Tungsten Carbide and Magnetism

What is most commonly referred to as tungsten carbide is actually tungsten carbide grains cemented together with another metal material.  The metal that cements or binds the tungsten carbide grains is typically cobalt.  Nickel, nickel-chrome alloys, and iron can also be common binders for tungsten carbide grains.

Every element in tungsten carbide is susceptible to magnetism.  Some of the elements are far less susceptible than others.  Iron is much more susceptible to magnetism than cobalt, and cobalt is more susceptible than nickel.  Tungsten, by itself, has very, very little susceptibility to magnetism.  Different grades of tungsten carbide have different amounts of binder in them.  The type and amount of each metal that make up the tungsten carbide determines how magnetically responsive the tungsten carbide will be.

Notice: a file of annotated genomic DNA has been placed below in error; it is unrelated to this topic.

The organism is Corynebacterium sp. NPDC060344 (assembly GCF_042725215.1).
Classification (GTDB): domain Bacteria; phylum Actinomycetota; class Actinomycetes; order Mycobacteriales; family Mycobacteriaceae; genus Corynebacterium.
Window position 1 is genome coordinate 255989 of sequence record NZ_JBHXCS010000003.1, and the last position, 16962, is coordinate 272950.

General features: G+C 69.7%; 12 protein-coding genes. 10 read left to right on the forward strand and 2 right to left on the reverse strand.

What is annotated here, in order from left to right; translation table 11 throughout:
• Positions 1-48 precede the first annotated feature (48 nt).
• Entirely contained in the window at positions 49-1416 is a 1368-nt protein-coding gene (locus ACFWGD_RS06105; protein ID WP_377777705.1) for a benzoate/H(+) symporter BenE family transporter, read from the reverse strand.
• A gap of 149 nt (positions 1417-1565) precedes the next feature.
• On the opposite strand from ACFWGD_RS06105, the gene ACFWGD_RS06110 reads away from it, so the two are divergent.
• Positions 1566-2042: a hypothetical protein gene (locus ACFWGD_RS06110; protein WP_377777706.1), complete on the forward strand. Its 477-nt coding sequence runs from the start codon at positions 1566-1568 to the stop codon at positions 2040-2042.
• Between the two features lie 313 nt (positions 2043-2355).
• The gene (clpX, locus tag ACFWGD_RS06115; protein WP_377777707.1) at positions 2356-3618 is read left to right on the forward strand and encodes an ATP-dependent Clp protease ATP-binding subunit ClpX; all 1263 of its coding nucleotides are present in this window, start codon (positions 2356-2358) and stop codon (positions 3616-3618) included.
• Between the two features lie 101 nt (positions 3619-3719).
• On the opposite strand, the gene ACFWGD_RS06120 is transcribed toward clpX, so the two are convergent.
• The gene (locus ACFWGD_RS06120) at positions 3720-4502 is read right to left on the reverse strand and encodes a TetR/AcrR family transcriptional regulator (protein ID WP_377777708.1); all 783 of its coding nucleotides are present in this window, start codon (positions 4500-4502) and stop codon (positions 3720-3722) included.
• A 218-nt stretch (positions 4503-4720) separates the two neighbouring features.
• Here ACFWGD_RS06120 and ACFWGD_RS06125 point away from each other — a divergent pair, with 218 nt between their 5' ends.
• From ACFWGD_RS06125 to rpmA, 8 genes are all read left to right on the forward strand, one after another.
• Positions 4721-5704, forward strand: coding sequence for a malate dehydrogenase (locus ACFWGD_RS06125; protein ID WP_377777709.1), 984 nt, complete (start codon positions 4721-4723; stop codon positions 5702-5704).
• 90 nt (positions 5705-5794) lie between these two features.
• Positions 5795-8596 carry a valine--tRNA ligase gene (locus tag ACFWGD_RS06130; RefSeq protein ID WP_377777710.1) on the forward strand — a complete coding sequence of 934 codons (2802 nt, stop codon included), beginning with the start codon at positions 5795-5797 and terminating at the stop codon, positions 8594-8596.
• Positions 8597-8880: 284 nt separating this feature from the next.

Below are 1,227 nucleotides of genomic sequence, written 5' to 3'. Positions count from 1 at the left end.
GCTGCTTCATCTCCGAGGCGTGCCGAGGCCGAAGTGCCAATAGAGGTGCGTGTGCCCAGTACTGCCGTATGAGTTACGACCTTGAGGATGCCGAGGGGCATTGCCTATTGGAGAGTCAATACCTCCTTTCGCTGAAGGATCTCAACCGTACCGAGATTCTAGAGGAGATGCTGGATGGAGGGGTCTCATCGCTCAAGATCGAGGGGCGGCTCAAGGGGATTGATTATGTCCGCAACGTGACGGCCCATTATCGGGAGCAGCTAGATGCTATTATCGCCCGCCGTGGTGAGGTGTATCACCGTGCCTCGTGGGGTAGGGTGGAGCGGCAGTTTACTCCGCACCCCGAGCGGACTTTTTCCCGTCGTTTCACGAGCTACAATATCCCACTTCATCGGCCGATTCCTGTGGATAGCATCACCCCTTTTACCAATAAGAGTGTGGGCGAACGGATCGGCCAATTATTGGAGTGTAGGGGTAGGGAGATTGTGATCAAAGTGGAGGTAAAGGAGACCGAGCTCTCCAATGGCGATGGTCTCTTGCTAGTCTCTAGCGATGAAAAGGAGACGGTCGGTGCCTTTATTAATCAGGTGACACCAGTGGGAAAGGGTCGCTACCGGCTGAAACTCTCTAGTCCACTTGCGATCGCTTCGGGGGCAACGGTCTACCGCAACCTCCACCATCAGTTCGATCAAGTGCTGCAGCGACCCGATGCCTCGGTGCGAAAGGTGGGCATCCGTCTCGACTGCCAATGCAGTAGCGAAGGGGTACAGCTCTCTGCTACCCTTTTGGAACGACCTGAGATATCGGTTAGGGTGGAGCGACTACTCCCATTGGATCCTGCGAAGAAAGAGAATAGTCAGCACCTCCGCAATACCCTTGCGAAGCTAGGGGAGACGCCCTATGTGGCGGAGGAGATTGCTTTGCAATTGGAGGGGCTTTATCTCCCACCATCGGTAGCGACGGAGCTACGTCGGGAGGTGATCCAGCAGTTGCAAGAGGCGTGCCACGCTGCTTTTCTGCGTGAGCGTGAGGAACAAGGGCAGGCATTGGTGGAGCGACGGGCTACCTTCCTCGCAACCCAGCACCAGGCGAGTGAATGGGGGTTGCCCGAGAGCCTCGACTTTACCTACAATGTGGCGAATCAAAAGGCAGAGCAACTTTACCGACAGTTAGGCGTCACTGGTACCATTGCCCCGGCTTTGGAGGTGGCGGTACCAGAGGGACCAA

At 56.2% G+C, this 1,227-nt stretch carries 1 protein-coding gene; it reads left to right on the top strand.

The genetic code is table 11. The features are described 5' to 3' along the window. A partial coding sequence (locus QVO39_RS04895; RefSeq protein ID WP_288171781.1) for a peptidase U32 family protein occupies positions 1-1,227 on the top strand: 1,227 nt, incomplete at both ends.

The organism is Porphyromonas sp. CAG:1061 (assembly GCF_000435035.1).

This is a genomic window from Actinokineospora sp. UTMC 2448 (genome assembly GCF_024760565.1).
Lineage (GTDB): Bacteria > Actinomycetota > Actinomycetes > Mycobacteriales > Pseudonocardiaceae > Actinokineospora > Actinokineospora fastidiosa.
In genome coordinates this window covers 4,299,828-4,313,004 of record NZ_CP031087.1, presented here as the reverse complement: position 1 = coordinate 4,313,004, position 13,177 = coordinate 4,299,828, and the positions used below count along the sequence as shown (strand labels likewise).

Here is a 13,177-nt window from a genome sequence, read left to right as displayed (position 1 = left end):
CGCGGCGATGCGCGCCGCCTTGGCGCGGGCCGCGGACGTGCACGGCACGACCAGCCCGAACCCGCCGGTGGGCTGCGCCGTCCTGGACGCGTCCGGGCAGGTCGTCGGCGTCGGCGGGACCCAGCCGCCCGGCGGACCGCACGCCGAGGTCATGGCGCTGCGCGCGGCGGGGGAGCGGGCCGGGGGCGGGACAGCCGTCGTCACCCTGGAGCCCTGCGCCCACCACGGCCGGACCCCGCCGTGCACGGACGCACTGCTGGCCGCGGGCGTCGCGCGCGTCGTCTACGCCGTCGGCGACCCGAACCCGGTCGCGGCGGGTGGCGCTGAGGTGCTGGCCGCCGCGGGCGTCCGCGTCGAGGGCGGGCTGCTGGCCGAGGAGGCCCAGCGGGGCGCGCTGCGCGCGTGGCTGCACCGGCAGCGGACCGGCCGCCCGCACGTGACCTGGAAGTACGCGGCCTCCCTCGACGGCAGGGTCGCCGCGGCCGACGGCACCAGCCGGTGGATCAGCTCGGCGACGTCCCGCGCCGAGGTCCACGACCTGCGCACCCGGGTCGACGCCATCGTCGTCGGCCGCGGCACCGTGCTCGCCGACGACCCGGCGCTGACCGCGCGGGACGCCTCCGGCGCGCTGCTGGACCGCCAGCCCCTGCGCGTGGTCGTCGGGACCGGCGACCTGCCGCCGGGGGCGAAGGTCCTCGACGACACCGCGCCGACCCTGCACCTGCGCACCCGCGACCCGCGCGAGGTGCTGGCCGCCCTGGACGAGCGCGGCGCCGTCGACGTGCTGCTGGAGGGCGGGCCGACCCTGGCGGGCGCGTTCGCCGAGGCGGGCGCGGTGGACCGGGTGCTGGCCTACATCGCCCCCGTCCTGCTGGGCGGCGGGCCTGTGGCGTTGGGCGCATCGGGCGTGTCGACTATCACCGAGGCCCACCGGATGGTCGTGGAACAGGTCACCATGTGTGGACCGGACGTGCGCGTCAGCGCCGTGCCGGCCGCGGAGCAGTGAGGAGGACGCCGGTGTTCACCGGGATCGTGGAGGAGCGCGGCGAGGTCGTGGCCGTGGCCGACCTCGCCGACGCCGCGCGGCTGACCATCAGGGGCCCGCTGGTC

By choosing a grade of tungsten carbide that is made up of a very small amount of binder can help ensure that the tungsten carbide is less responsive to magnets.  If you need a material that will not react to a magnet at all, tungsten carbide may not be the best choice.

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